There could be a problem with your drivers or some other issue. For the best experience, it is recommended that you only use this mode for troubleshooting purposes.
A search led to an indication that this message could result from a Guest Additions issue. In Machine > Settings > Storage, I saw that there was no sign that the Guest Additions were installed. But that was a little confusing, because when I went into Machine > Session Information > Runtime Information tab > Runtime Attributes, it seemed to say that I had Guest Additions version 5.0.18_Ubuntu r106667 installed.
It seemed I had probably made a mistake in ejecting that CD icon from the desktop. I went into VirtualBox > Devices > Insert Guest Additions CD Image. This brought up a dialog that I had not seen previously:
This medium contains software intended to be automatically started. Would you like to run it?
The software will run directly from the medium “VBOXADDITIONS_5.0.18_106667”. You should never run software that you don’t trust.
If in doubt, press Cancel.
I said Run. Now another message:
VirtualBox Guest Additions installer
You appear to have a version of the VBoxGuestAdditions software on your system which was installed from a different source or using a different type of installer. If you installed it from a package from your Linux distribution or if it is a default part of the system then we strongly recommend that you cancel this installation and remove it properly before installing this version. If this is simply an older or a damaged installation you may safely proceed.
Do you wish to continue anyway? [yes or no]
I took their advice and said No. But it seemed that maybe I had achieved all I needed to achieve: the VBOXADDITIONS icon was back on the desktop, and Machine > Settings > Storage said that I did have VBoxGuestAdditions.iso installed. I rebooted the VM. When it came back up, unfortunately, it still had the “Running in software rendering mode” message.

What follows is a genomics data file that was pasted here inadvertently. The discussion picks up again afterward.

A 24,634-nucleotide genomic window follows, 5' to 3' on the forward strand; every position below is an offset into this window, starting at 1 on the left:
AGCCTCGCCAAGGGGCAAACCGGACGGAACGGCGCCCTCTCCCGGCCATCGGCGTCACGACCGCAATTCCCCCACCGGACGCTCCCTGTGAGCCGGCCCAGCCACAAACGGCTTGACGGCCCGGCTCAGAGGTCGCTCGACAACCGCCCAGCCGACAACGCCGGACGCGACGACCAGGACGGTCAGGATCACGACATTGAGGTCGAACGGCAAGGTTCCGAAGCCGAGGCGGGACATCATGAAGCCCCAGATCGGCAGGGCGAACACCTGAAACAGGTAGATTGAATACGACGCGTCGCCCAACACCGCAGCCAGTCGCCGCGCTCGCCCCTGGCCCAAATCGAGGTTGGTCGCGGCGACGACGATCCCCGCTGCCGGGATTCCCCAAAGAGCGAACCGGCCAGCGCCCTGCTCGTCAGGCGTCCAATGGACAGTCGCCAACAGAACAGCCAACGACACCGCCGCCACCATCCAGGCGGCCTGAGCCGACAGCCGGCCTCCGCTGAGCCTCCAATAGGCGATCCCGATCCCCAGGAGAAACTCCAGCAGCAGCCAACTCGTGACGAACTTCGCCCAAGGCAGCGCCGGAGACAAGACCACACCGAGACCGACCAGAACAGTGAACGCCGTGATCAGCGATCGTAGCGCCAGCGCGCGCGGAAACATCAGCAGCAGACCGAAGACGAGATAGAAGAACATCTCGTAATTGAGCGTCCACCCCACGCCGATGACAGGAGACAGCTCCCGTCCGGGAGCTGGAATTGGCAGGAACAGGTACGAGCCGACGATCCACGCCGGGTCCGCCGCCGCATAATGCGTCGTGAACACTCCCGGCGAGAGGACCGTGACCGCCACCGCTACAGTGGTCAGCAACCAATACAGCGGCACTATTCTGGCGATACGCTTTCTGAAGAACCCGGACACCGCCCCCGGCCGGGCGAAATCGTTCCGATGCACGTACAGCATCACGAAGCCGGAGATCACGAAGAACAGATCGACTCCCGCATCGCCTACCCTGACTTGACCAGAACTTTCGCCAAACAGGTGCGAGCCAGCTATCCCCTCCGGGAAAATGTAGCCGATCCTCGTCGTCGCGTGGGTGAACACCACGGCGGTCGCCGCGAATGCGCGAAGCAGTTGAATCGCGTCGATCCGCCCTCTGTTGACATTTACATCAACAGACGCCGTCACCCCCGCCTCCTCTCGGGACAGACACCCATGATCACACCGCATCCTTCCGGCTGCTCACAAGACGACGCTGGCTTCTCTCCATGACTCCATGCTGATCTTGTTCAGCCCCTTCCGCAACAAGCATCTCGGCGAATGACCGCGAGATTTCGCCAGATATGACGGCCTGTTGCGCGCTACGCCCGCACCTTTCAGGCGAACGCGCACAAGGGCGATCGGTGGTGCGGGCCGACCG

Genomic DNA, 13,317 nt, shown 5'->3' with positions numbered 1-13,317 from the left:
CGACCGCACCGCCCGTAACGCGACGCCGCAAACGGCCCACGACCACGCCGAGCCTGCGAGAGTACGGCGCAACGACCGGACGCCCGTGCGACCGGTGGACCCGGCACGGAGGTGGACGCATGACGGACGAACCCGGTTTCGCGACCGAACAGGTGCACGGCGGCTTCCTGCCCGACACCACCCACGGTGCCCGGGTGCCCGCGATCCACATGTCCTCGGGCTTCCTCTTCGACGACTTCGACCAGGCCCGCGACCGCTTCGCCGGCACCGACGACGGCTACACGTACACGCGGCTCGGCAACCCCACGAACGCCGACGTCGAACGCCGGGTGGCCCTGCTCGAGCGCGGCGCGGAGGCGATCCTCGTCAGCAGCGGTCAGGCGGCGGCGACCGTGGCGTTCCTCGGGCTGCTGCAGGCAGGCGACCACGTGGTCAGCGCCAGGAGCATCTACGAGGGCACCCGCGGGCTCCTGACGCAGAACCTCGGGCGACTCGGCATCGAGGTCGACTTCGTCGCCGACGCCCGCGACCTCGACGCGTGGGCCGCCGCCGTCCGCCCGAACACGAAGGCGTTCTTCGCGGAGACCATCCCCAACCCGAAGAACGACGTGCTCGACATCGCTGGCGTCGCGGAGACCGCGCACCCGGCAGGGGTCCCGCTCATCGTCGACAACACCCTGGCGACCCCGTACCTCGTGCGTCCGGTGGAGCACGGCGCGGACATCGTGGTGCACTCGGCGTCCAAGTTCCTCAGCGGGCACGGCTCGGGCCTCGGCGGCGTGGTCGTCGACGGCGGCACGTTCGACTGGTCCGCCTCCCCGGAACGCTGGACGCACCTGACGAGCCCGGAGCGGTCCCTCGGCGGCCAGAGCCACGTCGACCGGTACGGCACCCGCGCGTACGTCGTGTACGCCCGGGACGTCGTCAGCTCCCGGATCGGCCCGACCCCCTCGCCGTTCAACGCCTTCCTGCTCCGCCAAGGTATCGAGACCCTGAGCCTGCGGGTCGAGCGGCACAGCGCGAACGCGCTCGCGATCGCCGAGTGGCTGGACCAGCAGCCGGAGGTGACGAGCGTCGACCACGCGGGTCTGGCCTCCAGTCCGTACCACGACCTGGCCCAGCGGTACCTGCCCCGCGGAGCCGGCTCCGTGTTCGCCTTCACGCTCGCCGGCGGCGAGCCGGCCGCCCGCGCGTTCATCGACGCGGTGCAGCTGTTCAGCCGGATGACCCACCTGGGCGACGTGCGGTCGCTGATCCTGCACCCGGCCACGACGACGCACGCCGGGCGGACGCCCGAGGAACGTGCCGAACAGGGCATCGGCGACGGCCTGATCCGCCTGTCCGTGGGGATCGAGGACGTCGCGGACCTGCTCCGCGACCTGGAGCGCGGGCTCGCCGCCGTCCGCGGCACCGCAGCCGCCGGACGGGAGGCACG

It seemed that I would have to follow through on that last bit of advice and “remove it properly” before trying to install the Guest Additions. I was not sure what was happening here, but one possibility was that my command (above), installing virtualbox and virtualbox-guest-additions-iso and everything else at once, was not the right way to go. It looked like I was going to have to go through with a full installation or reinstallation of the Guest Additions somehow.
Uninstalling Guest Additions from Host
I guessed that one possibility was, I had run that command and installed all those packages in the host system, and that’s where VirtualBox and some of those other programs would run, but the Guest Additions did not run in the host system: they ran in the guest system, in the VM. By this reasoning, what I needed to do was to remove virtualbox-guest-additions-iso from the host system, and then try to figure out what was needed for a successful installation of the Guest Additions in the VM. It was a question of whether removing virtualbox-guest-additions-iso from the host would make any difference in the guest.
So it seemed that the starting point was to issue a command, in the host, that would remove virtualbox-guest-additions-iso. There seemed to be two slightly different commands for this purpose, provided by How-To Geek and Tom’s Hardware, respectively, as follows:
sudo apt-get --purge remove virtualbox-guest-additions-iso sudo apt-get purge virtualbox-guest-additions-iso
I shut down VirtualBox and tried the first one. It seemed to run correctly, with an indication that it was removing one package. I tried the second one. It seemed to work too, except that there was nothing left to remove. Apparently they were two different ways of doing the same thing.
It seemed that that should have taken care of it. But I was not sure whether all this screwing around had perhaps messed up some other things. How-To Geek said I could also run sudo apt-get autoremove to remove packages that would no longer be necessary, now that I had removed virtualbox-guest-additions-iso. But as I expected, that command achieved nothing; there was nothing to remove. Geek said that the clean command, which I had heard of already, was just for removing archive files that might have to be downloaded again, so I didn’t bother with that. Autoclean was apparently a variation on clean. I didn’t run either of those.
With that done, I restarted VirtualBox. It greeted me with a message:
VirtualBox – Warning
One or more disk image files are not currently accessible. As a result, you will not be able to operate virtual machines that use these files until they become accessible later.